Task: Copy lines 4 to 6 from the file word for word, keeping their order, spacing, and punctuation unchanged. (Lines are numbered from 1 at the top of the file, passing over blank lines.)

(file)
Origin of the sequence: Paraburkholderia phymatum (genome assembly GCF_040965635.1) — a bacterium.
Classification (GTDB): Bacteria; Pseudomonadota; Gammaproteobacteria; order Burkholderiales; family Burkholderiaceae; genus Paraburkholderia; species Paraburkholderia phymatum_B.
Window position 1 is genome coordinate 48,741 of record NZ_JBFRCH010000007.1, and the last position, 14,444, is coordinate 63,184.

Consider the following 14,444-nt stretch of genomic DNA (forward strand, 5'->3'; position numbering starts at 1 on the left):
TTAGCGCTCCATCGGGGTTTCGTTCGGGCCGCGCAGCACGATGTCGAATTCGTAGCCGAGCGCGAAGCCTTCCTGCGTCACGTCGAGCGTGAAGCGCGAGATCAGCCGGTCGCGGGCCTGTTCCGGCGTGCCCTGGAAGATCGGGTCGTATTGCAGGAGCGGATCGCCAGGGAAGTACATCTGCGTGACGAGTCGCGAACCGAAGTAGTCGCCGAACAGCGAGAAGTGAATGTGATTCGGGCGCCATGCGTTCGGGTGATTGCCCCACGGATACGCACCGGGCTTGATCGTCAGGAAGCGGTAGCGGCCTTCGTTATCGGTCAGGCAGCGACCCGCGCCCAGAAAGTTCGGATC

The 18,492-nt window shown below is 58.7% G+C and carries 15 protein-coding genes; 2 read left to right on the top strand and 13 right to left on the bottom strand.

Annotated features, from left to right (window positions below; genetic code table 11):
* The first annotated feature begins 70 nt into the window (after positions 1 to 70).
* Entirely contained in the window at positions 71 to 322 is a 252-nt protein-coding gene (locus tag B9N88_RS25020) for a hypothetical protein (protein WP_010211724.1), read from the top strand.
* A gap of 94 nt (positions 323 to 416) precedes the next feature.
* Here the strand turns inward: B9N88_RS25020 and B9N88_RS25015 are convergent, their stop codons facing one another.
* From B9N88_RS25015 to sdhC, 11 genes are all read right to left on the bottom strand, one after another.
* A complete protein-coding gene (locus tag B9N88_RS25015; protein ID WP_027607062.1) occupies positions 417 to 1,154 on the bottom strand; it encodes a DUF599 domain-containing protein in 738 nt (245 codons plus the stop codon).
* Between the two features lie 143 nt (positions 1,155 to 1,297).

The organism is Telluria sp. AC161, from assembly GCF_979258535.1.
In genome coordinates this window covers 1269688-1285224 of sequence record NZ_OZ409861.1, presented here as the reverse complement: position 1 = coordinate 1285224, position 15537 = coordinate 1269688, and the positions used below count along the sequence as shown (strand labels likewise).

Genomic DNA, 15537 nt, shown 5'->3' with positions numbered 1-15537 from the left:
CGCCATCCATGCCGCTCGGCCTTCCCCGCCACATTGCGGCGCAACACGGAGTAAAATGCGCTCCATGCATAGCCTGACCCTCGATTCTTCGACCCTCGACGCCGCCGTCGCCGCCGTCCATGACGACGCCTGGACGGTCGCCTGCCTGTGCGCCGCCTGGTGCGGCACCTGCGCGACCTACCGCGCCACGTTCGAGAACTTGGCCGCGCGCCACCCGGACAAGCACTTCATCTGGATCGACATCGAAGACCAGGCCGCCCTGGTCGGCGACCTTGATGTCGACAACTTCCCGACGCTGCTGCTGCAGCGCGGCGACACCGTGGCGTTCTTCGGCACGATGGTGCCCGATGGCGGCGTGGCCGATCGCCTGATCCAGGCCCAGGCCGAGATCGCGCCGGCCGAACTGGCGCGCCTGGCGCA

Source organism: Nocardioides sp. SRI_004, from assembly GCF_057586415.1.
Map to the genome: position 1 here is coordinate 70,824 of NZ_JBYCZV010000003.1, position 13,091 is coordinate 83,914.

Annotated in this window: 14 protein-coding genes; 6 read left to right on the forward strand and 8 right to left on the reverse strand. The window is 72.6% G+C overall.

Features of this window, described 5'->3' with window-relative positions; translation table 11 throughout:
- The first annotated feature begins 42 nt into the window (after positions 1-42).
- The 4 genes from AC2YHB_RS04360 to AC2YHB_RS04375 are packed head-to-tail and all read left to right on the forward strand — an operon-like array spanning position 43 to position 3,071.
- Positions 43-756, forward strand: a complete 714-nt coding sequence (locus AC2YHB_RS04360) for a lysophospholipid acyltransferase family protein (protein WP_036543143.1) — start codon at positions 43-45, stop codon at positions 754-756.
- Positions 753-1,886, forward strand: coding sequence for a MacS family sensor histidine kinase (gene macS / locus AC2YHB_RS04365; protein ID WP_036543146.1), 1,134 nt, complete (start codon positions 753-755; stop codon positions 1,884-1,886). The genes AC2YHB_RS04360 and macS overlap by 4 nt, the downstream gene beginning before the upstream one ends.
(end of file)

Consider the following 14,444-nt stretch of genomic DNA (forward strand, 5'->3'; position numbering starts at 1 on the left):
TTAGCGCTCCATCGGGGTTTCGTTCGGGCCGCGCAGCACGATGTCGAATTCGTAGCCGAGCGCGAAGCCTTCCTGCGTCACGTCGAGCGTGAAGCGCGAGATCAGCCGGTCGCGGGCCTGTTCCGGCGTGCCCTGGAAGATCGGGTCGTATTGCAGGAGCGGATCGCCAGGGAAGTACATCTGCGTGACGAGTCGCGAACCGAAGTAGTCGCCGAACAGCGAGAAGTGAATGTGATTCGGGCGCCATGCGTTCGGGTGATTGCCCCACGGATACGCACCGGGCTTGATCGTCAGGAAGCGGTAGCGGCCTTCGTTATCGGTCAGGCAGCGACCCGCGCCCAGAAAGTTCGGATC

The 18,492-nt window shown below is 58.7% G+C and carries 15 protein-coding genes; 2 read left to right on the top strand and 13 right to left on the bottom strand.